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Orlando Whitfield — All That Glitters: A Story of Friendship, Fraud and Fine Art

The BoldBrush Show: Episode #89

Show Notes:

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Today, we sat down with Orlando Whitfield, author of the book "All That Glitters: A Story of Friendship, Fraud and Fine Art", where he tells readers all about his past as an art dealer, gallerist, and his complicated friendship with Inigo Philbrick, a disgraced art dealer who committed the largest art fraud in American history. In his riveting book, Orlando aims to dispel misconceptions about the art market while sharing his personal experiences within the market as well as the meteoric rise and downfall of his friend. An HBO series is also in the works based on Orlando's book!

In our conversation, Orlando discusses his experiences in the art world and his reasons for writing "All That Glitters". He also describes the unconventional path that led him to art dealing and why he wouldn't necessarily recommend it as a career for others. We also discuss the lack of regulation in the art market and how it can allow for artificial price inflation that often does not benefit emerging artists. Orlando also tells us about his perspectives on the true value of art and how working in the market can turn artwork into a disenchanting object rather than a part of culture or history. We then talk about the challenges artists face in the unregulated art market as we explore the role of galleries, social media, and authenticity. Orlando emphasizes the importance of working cooperatively with a gallery and reaching good compromises since he believes galleries have the most direct influence in an artist's overall success in the market. Finally, Orlando reminds us that one should do it for the love, and not for the money.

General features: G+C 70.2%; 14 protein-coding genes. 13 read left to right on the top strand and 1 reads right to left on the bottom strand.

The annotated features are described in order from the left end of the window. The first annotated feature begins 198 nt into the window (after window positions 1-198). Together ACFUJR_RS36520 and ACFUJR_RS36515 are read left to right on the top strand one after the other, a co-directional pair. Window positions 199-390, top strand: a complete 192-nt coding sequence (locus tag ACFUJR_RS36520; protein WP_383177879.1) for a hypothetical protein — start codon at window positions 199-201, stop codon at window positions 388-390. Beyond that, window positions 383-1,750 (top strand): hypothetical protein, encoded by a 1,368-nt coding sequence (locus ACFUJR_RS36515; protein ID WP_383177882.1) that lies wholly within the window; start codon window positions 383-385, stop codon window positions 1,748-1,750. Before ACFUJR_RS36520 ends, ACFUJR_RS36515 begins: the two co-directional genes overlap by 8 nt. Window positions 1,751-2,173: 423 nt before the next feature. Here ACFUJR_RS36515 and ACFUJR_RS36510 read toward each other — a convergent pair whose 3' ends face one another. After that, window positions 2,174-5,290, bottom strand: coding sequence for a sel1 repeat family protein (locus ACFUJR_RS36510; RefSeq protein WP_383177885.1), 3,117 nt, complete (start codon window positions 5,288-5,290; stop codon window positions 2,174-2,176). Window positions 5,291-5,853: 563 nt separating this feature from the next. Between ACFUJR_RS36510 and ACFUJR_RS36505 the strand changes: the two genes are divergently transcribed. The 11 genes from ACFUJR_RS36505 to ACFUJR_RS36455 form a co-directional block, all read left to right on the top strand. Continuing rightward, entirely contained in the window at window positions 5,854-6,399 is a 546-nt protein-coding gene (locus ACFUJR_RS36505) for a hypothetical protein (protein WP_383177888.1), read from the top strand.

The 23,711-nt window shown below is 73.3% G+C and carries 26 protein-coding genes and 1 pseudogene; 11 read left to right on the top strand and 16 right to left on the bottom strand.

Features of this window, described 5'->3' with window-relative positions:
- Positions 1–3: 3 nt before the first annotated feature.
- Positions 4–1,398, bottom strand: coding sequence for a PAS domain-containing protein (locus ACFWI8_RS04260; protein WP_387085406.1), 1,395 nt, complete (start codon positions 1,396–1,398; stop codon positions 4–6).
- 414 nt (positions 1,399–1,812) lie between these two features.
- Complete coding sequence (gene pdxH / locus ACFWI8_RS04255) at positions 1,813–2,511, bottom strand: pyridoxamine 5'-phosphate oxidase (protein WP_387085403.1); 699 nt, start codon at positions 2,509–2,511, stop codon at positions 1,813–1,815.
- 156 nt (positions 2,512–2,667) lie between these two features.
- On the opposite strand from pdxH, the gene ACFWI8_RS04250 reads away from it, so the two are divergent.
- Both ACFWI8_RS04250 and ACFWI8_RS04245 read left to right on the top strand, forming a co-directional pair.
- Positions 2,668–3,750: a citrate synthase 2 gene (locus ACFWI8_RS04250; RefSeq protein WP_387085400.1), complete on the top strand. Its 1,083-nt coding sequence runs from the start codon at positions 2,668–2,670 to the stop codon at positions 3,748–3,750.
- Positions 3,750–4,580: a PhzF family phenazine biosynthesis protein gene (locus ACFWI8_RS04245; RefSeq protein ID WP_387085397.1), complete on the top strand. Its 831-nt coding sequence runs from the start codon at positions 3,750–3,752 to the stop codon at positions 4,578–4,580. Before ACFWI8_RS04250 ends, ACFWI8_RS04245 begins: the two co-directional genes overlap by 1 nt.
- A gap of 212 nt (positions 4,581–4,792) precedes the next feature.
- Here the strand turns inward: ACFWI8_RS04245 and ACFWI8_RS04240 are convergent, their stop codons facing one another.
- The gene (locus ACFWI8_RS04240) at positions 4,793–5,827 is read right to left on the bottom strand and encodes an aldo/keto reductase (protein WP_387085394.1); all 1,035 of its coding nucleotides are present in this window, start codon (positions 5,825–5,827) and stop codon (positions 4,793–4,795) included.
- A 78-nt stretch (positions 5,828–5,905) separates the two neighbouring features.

Orlando's book is due to be released in the United States on August 6th of this year.

Pre-order here:



Orlando Whitfield: 0:00

Yeah, it's a strange world, the art world, it's a little bit like an aristocracy that you never get to know what. You never get to know what the rule is until you've broken the rule. And this man broke the rules and he spent 90,000 odd pounds on art over four or five year period. And it's mostly worthless now. Like you couldn't resell it. So, you know, if I, as I'm, I'm writing this piece. I wouldn't advise anyone to go anywhere near the art world if they wanted to make money, because you have to be so keyed into that world because you I mean, you have to be, it's all about access. So

Laura Arango Baier: 0:44